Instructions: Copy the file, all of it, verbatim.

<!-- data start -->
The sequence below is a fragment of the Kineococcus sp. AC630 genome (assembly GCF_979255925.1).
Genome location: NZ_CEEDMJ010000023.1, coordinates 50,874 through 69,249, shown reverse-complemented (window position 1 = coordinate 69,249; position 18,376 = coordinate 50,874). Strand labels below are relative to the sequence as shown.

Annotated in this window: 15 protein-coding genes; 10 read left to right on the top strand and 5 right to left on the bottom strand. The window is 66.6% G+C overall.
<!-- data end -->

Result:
The sequence below is a fragment of the Kineococcus sp. AC630 genome (assembly GCF_979255925.1).
Genome location: NZ_CEEDMJ010000023.1, coordinates 50,874 through 69,249, shown reverse-complemented (window position 1 = coordinate 69,249; position 18,376 = coordinate 50,874). Strand labels below are relative to the sequence as shown.

Annotated in this window: 15 protein-coding genes; 10 read left to right on the top strand and 5 right to left on the bottom strand. The window is 66.6% G+C overall.